Objectives

Pre-Assessment Activity

Who Am I?

Self Identification: This reading activity helps students develop positive self-esteem while remaining sensitive and empathetic to the identity expression of their peers.

Standards

1.LD-D.1. Follow agreed-upon rules for discussion, including raising one’s hand, waiting one’s turn, speaking one at a time, and listening politely to the ideas of others.

1.LD-Q.3. Describe familiar objects, people, and events and their attributes with specific words and phrases.

RI.1.5 Know and use various text features (e.g., captions, bold print, subheadings, glossaries, indexes, electronic menus, icons) to locate key facts or information in a text efficiently. 

RF.1.4  a) Read on-level text with purpose and understanding.

b) Read on-level text orally with accuracy, appropriate rate, and expression on successive readings 

Resources

Yangsook Choi, Yangsook “The Name Jar” (New York, NY: Dragon Fly, 2003).

Warm Up

-Prior to any discussion on Civil Rights, have the students complete the "K" portion of their individual KWL chart listing what they already know about Civil Rights.

-Explain to students that just as a portrait is a picture of a person, self-portraits are pictures that artists do of themselves. Artists often use self-portraits to show how they feel about themselves in relation to society.

-Show students the images of self-portraits by well-known artists, all of whom are also people of color.

-Ask students to think about which details in the portrait stand out to them and what ideas the artist might have been trying to get across in their work.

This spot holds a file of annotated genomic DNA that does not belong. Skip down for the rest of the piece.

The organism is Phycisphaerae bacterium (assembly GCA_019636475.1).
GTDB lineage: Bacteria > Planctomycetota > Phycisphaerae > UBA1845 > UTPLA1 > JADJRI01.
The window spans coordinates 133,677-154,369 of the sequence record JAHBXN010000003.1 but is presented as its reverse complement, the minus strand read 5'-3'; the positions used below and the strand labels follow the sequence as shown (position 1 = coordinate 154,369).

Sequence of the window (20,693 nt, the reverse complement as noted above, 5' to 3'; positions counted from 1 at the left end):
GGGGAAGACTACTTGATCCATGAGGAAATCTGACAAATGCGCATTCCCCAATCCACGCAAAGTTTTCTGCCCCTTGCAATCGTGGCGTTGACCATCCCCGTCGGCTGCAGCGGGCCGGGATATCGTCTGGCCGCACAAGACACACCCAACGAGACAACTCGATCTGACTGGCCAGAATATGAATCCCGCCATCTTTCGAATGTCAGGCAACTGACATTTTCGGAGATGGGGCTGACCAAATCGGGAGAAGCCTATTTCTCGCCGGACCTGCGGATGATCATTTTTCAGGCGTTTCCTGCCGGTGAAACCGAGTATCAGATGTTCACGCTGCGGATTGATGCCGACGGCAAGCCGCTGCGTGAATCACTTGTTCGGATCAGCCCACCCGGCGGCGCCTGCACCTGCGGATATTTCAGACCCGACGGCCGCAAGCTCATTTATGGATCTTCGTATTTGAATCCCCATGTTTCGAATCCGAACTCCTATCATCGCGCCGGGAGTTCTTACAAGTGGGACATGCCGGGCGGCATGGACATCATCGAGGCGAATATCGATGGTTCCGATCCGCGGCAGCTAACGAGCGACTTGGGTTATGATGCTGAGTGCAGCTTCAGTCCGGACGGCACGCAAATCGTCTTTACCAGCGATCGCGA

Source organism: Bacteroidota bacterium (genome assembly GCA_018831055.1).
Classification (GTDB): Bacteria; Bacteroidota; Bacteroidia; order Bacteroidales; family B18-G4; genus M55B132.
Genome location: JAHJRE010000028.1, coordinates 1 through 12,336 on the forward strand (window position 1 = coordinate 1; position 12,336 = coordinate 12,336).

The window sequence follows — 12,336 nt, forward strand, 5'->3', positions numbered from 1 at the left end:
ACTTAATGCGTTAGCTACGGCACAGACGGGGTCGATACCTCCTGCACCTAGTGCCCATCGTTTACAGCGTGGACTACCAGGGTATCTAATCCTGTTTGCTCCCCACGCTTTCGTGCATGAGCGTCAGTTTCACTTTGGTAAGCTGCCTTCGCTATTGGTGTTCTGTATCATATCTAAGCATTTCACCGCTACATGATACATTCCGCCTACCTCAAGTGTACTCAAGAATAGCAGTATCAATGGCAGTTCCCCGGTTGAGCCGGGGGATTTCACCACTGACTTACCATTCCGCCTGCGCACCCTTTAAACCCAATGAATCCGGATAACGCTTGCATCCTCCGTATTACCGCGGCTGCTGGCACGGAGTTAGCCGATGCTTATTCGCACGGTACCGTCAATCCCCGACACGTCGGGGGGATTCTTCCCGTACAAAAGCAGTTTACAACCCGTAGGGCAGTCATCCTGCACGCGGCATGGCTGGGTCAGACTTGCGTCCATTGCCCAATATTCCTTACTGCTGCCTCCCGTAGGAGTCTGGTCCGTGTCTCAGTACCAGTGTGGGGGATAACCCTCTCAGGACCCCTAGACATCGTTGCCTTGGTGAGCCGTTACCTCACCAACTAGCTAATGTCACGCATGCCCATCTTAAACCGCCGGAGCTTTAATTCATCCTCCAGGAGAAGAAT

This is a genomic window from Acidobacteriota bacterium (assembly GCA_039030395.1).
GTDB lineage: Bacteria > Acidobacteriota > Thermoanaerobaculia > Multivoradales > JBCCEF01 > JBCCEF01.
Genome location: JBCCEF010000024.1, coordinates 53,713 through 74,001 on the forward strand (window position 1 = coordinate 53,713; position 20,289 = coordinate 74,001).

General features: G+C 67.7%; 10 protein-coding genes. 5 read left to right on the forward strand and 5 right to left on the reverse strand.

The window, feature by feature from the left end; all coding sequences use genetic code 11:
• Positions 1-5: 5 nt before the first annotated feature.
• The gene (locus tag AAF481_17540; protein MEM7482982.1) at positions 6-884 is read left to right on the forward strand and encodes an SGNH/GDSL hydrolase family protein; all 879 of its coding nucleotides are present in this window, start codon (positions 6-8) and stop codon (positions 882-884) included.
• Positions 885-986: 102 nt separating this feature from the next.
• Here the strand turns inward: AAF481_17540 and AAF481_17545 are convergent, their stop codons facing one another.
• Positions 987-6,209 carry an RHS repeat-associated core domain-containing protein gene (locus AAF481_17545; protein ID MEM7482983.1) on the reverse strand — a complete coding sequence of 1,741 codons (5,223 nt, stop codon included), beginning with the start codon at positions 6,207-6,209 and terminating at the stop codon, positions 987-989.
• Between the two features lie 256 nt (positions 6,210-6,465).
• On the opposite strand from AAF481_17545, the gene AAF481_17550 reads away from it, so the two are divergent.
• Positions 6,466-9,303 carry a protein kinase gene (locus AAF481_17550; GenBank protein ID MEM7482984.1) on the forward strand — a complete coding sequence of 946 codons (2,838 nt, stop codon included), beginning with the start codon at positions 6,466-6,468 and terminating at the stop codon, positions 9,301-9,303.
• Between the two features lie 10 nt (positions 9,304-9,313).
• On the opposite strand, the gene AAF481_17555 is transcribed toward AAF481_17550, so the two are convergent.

New Material

self concept

self esteem

self worth

Practice

1. Ask students to work independently to make lists of things they would like to show about themselves through self-portraits. These might be individual characteristics, or they might be stereotype-fighting features with regard to a particular identity group they feel that they belong to. Give students the chance to share their lists with friends and talk about how they might use a self-portrait to show these messages or ideas.

2. For the rest of the period, give each student paper, a small mirror (Note: Groups of students can also share a mirror if you do not have access to many of them), and colored pencils, paints or the art supplies of your choice. Allow them to work on self-portraits that show themselves, including aspects of them that are important for them to communicate.

3. Give students time to share their work at the end of the period, even if it is a work in progress. Make sure to find time for students to complete these activist self-portraits, and display them in your classroom or school.

Assessment

Use a Venn Diagram to compare/contrast student Portraits

Closure and Reflection

Identifying personal features and characteristics can be done using art and language. Both are tools of expression that can be utilized to reflect and express who you are.